Kristin Chenoweth, Kerry Washington

Jon Kopaloff/Getty Images, Paul Morigi/ Getty Images

Kristin Chenoweth may not have a final script yet for the movie she's developing about the late British pop soul singer Dusty Springfield, but she's already gotten the ball rolling on casting.

"I want Kerry Washington to play my girlfriend," Chenoweth tells me. "Dusty had a relationship with an African-American woman and she was supposedly very attractive. Kerry is a great actress and I think we’d be amazing together."

Springfield, whose hits included "Son of a Preacher Man" and "The Look of Love," died of breast cancer in 1999 at age 59 without ever publicly defining her sexuality. "God, I want to do Dusty so bad," Chenoweth says, quickly adding with a laugh, "I mean, do her story so bad. She's amazing and nobody knows the real thing, or some people do, but not the world."

The Springfield biopic is just one of many projects Chenoweth is juggling these days...

She's currently on the road promoting A Little Bit Wicked: Life, Love and Faith in Stages, her new memoir detailing her rise from Bible Belt beauty queen to Tony Award-winning actress and singer. It recently climbed to No. 12 on the New York Times Best-Seller List.

Not only does the book include the story of Chenoweth's rocky romance with now ex-boyfriend, television and screenwriter Aaron Sorkin, but it even features an essay he insisted on writing. "When he found out I was writing the book, he said, 'I want to write about how we met,'" Chenoweth explains. "And what am I gonna do? Tell him no?"

She politely declines to say if she thinks they'll get back together someday. "You know, there's just sometimes where you can't work it out, but the love is there," Chenoweth says. "I think he'll always be a huge part of my life."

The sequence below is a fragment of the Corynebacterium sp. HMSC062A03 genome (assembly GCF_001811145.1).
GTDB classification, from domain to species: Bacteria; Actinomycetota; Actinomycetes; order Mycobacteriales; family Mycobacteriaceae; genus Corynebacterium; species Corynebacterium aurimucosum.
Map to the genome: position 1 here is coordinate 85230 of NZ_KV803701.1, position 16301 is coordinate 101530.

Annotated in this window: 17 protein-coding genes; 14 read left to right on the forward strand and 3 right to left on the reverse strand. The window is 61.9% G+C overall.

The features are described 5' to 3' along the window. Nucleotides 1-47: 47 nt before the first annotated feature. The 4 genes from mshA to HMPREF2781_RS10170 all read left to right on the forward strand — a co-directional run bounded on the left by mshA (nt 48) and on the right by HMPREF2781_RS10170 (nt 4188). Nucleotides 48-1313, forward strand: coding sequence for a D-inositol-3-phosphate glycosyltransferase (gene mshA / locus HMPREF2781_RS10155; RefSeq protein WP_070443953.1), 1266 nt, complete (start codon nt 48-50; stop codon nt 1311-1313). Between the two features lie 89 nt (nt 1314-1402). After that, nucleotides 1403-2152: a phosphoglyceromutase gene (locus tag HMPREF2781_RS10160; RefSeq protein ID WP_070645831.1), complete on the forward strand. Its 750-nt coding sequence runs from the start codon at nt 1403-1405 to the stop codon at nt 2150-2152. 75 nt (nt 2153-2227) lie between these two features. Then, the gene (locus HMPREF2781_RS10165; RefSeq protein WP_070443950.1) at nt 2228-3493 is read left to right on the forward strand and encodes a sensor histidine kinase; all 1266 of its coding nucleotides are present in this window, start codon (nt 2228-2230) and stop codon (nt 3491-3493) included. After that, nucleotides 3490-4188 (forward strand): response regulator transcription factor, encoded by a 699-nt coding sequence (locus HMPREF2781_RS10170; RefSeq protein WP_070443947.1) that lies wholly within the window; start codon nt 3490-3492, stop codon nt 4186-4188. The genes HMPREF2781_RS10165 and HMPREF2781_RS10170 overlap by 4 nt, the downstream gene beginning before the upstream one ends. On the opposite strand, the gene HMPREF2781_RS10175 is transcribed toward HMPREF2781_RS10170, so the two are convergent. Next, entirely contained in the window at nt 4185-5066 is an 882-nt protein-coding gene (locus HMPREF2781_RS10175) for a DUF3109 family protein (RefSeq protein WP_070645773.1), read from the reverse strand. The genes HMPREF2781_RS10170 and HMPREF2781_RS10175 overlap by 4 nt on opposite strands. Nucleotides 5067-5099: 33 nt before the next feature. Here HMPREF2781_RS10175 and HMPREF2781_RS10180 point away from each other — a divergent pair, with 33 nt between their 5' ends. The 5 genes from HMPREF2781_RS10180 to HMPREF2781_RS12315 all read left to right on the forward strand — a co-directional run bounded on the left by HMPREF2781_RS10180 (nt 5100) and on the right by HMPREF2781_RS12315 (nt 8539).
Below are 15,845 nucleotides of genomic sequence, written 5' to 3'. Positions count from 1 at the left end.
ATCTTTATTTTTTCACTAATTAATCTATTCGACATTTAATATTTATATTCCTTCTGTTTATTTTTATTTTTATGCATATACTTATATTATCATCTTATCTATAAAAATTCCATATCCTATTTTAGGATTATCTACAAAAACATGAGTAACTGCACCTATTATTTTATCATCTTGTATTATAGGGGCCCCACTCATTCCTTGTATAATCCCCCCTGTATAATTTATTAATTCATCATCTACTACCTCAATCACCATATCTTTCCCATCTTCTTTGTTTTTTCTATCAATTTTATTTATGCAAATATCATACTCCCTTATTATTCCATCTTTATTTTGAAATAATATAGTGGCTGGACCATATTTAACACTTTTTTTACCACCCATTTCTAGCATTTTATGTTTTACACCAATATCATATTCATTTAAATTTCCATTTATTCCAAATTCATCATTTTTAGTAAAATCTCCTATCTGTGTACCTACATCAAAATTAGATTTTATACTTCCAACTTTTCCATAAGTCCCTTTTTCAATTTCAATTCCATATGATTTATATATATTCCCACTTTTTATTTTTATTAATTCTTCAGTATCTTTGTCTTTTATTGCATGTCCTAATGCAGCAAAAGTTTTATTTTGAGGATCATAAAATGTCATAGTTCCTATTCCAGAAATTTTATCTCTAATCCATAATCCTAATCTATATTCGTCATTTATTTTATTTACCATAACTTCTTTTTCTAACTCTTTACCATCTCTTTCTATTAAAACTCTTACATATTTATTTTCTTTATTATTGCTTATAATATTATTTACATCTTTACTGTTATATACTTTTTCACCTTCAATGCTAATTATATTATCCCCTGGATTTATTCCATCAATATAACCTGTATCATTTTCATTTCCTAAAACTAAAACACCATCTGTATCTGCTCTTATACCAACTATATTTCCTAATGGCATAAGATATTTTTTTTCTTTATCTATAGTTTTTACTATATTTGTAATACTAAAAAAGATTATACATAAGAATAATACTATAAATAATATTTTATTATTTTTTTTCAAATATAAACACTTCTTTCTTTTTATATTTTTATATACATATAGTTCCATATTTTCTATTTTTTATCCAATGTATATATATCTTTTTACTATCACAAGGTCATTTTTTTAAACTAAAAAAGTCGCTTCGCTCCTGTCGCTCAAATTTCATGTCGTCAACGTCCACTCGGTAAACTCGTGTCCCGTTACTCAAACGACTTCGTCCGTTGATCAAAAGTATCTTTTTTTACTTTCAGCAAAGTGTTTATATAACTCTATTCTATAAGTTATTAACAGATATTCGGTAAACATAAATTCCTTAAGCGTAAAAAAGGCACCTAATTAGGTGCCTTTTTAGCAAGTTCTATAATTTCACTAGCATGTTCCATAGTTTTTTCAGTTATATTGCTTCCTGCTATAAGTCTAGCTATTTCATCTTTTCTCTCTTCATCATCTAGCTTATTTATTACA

Chenoweth is already talking to her publisher about writing a series of children's books, and she's the voice of Miracle Grohe on Fox's new animated series Sit Down, Shut Up. She recently shot a guest spot on Glee, Fox's upcoming series about a high school glee club from Nip/Tuck creator Ryan Murphy. (Note: I've seen the first episode. It is amazing! Think American Idol meets Gossip Girl meets A Chorus Line.)

And Chenoweth is still waiting to hear if NBC is picking up Legally Mad, David E. Kelley's new legal drama, in which she plays an unmedicated bipolar attorney.

She turned 40 last year. "I still get carded, so did it really happen?" she jokes. "The actress side of me goes, 'Oh, no, that's the death number in Hollywood.' But not anymore. Also, I gotta say, I always get cast playing 28 to 30. So, as long as that keeps working for me, I guess I'll just keep doing it."

A self-described liberal Christian known as much for faith as for her championing of gay rights, Chenoweth offers some advice to Miss California, Carrie Prejean. "I don't mean this as a put-down because I was a pageant girl myself, but you have to learn how to speak clearly, and say what you mean and mean what you say," she says. "I would have respected her more had she said it correctly—and I don't mean in agreement with me. I mean, she just could have been more eloquent."

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